MIT Press Integrates Hypothesis Annotation in CogNet

By heatherstaines | 11 September, 2017

Logos for MIT Press and Hypothesis.MIT Press is adding Hypothesis annotation to their CogNet platform to offer collaboration tools to researchers in the brain and cognitive sciences. Enabling standards-based, interoperable workflow tools across CogNet provides authors and readers with robust annotation to streamline their research processes. In conjunction with the Hypothesis team, MIT Press will offer education and training for internal and external stakeholders to help them make best use of annotation capabilities.

“The MIT Press is always looking to push the boundaries of experimentation in our digital publishing efforts, and so becoming an early adopter of the Hypothesis annotation tool was a no-brainer for us,” said Press Director Amy Brand. “We’re really excited to track how the tool gets used in the context of our CogNet platform.”

Launched in 2010, CogNet has proven itself an invaluable tool for research in the study of the nature of the human mind. Now encompassing the full text of more than 700 books, numerous research works, and six MIT journals, CogNet also includes tools for authors and librarians.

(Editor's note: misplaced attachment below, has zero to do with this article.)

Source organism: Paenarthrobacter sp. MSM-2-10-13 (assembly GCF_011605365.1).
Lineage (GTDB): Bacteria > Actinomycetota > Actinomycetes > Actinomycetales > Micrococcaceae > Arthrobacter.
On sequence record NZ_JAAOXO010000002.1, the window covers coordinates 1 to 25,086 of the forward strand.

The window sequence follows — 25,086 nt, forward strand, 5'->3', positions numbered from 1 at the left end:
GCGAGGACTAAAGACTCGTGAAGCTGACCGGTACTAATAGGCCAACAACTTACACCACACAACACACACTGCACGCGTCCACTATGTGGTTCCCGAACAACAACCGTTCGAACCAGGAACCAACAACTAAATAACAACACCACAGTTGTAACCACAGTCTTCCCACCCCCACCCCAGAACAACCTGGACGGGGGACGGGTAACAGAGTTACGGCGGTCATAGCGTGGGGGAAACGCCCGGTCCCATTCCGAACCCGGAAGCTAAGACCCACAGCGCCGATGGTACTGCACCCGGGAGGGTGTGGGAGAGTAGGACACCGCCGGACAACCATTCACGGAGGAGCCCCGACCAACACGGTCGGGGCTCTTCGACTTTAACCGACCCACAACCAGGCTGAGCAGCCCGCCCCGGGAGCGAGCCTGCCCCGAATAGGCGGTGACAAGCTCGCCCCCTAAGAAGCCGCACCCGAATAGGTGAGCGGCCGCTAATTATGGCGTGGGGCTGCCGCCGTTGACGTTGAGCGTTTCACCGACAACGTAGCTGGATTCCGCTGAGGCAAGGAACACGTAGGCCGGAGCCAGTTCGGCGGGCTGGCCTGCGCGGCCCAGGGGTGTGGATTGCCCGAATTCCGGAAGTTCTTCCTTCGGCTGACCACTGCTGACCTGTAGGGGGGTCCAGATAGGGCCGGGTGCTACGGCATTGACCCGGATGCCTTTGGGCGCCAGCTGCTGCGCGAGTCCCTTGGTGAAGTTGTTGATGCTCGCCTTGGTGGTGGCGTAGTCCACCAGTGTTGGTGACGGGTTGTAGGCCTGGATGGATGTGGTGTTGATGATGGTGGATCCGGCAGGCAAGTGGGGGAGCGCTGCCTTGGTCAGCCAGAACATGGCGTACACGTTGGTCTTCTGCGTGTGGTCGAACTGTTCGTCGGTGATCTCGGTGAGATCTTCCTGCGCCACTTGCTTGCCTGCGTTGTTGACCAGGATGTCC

A mission-driven, open-source annotation technology organization, Hypothesis works with publishers, educators, researchers and journalists to bring annotation to the web. By embedding the tool in the CogNet site, the MIT Press makes it easier for readers to explore content added by authors or experts, including updates and supplemental materials, as well as to participate in threaded conversations tied to specific text atop the publisher version of record. Hypothesis annotation supports rich media, deep-linking to additional content across the web, and easy creation of groups for collaboration or teaching purposes.

“Amy and MIT Press are leaders in the university press world, and we’re delighted that they’ve chosen to offer open-source, standards-based annotation with Hypothesis — the tool that researchers can use to annotate content anywhere on the web,” said Heather Staines, Director of Partnerships at Hypothesis. “We look forward to continuing to work with them to extend it’s capabilities further and leverage the utility of annotation for more use cases within the press and their scholarly community.”

Visit CogNet to learn more about their rich content and tools and contact Hypothesis to learn more about enabling a conversation layer across your content, including the ability to create a publisher-branded moderated layer for your readers.

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